Headline | 2019 (14 November) | 447p | Review copy | Buy the book
Cato and Macro are back! Two of my very favourite Romans! Traitors of Rome is the eighteenth in this much-loved series and, like most of them, it can be read on its own with no knowledge of the earlier books – the enduring friendship between tribune Cato and the much older centurion Macro is easily understood. I do think, though, that after reading Traitors of Rome you’ll want to read more of this series. It’s addictive.
It is AD 56 and Cato and Macro are stationed with the rest of General Corbulo’s army of 20,000 men in Tarsus, in the eastern Roman Empire, close to the border with Rome’s constant enemy, the vast Parthian Empire. Emperor Nero is urging his General on to war with the Parthians, especially now that the Parthians are threatening some of the Roman-friendly kingdoms on their border. Also, the Parthian royal family is at war with itself. The King of Kings is at war with one of his sons. The time is ripe to take advantage. But Corbulo is a realist and he knows that his reduced ranks are in no fit state to take on the might of Parthia and matters aren’t helped by the influx of poorly trained and ill-equipped new recruits. He needs to stall for time. And so Tribune Cato is given the unenviable task of leading a small group of men into the heart of Parthia to negotiate a peace that Corbulo knows the king won’t agree to. Cato understands that this will be a suicidal mission and so he is glad to leave Macro behind to train the recruits. But Macro will face his own challenges, every bit as deadly as those that Cato will encounter. Both men will be tested to their very limit.
Over the years I’ve read every book in this fantastic series. Cato and Macro have taken me across the Roman Empire and back again. I’ve seen them both suffer, in war and in their personal lives, and I am invested in them, not only in their survival but also in their happiness. In a series this long, there are bound to be books that are more successful than others (although there hasn’t been one that I’ve not enjoyed) and I’m delighted to say that Traitors of Rome is my favourite of them all. This is an enormous achievement that, after eighteen novels, the fire and enthusiasm are still there, as fresh and as vital as ever.
I’ve been trying to think in the few days since I finished the novel why it’s my favourite and I think it’s for a few reasons. It’s partly because Macro has reached a comfortable phase in his life when he can seriously consider retiring. He’s ready to put down that vine stick and stop terrifying the troops. This is hard for Cato. Macro has watched over him for his entire career. Macro is Cato’s family but perhaps this is no longer reciprocated. There’s a sense in this novel that time has changed these men and perhaps it may be running out.
Another reason why I loved Traitors of Rome so much is for its plot. It has a fantastic plot! There is so much going on. The pace never lets up and, as we follow Cato and Macro as they pursue their separate and then combined adventures, we witness the lot – battles, sieges, skirmishes, mutinies, Parthian cruelty and political strategies, spies,treachery. And so much more. As soon as one crisis has finished another one starts and it’s like this throughout the novel. It is thoroughly exhilarating and so exciting.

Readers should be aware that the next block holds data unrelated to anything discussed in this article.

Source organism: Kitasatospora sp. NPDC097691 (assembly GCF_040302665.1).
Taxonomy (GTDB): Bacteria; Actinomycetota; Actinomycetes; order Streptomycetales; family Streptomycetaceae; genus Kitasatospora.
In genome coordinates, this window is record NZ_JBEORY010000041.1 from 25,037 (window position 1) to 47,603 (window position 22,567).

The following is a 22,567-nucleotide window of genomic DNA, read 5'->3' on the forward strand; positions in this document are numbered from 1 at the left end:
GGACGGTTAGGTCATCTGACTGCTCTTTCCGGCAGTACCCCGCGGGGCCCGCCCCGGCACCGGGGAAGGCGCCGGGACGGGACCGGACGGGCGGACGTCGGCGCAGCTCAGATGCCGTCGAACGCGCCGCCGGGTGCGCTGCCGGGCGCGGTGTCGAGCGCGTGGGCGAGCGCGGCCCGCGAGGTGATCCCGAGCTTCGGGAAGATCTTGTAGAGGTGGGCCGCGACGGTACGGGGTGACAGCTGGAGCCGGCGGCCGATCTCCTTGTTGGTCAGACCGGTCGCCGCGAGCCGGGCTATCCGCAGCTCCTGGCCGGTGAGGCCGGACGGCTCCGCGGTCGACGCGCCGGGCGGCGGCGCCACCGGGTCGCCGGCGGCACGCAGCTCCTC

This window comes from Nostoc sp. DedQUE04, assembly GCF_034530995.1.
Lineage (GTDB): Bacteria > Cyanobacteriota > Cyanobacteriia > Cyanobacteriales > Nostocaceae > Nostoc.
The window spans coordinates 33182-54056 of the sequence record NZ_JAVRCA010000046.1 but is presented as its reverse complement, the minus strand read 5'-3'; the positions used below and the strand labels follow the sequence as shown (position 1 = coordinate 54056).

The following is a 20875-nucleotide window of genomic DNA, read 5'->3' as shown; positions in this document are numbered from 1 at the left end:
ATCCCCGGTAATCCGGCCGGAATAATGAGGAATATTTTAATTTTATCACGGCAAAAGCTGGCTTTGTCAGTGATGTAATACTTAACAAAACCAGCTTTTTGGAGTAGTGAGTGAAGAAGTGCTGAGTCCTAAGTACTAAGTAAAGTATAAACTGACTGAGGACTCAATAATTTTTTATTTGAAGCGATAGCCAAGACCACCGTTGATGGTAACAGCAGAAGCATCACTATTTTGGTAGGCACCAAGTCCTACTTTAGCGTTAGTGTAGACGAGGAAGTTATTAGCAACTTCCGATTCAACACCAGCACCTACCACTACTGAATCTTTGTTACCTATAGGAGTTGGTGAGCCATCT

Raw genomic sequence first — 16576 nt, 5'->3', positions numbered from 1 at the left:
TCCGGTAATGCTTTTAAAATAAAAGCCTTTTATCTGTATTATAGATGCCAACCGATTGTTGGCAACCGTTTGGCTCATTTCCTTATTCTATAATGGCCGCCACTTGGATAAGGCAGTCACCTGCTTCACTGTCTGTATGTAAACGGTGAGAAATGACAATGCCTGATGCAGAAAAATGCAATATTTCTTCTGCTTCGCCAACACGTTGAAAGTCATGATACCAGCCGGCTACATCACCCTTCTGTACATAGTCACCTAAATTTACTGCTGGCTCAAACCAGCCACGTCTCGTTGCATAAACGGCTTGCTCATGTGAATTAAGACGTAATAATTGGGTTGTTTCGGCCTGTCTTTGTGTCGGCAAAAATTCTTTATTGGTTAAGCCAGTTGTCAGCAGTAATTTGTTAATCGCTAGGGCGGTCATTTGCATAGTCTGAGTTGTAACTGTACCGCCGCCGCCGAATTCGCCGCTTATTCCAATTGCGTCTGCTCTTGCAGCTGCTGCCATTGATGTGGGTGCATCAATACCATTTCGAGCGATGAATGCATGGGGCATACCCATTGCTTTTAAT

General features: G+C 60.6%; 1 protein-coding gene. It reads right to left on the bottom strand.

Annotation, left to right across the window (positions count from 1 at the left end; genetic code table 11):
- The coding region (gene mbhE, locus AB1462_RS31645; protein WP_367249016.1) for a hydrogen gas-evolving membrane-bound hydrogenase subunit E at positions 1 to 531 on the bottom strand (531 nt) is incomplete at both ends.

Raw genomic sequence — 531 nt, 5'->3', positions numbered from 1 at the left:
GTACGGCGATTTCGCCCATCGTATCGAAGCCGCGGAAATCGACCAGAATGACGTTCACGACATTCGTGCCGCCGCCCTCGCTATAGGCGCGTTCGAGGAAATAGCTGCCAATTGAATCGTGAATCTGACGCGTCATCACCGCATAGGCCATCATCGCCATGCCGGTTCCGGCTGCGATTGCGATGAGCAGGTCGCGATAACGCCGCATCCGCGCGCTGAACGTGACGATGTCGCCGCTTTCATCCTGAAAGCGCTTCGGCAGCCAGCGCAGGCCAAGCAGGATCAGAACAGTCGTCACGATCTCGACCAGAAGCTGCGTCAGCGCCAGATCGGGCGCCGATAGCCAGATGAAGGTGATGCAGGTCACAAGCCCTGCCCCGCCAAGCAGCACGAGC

Then there’s Simon Scarrow’s writing and historical research – both are exemplary. I loved the descriptions of the landscape, both cold and hot, desert and river, with the walled cities and the opulent palaces. It is all gorgeously portrayed. Cato’s journey is so compelling while Macro’s predicament is tense. The historical and military detail is meticulous. It all feels completely real.
The characters are superb and Simon Scarrow presents a wide array of heroes and villains to entertain us. There are a lot of fascinating people, admittedly mostly male but then we spend much of the time in the Roman army, and I found myself particularly interested in General Corbulo. This is a really interesting interpretation of a man that Nero both needed and envied and there’s a casual cruelty about him in the way that he treats his men. But what makes this interesting is that he may well not have been considered cruel, but that this was not just good but excellent generalship. He got results. But here we take a look at the cost.
At the heart of the novel is, of course, Cato and Macro, their friendship and their bond to their men, and they are both on fine form, especially Macro. I couldn’t get enough of them. Traitors of Rome isn’t a short novel but I would have willingly had it at least twice the length. Reading it took me into another Roman world and it was difficult to pull myself out of it. Traitors of Rome is a wonderful book and a thrilling adventure and demonstrates that this fine and very popular series still has so much to give. I fear that the end may be in sight – retirement is very much on Macro’s mind – but I hope that it may still be some time off and I’m intrigued and extremely keen to know where they’ll head next.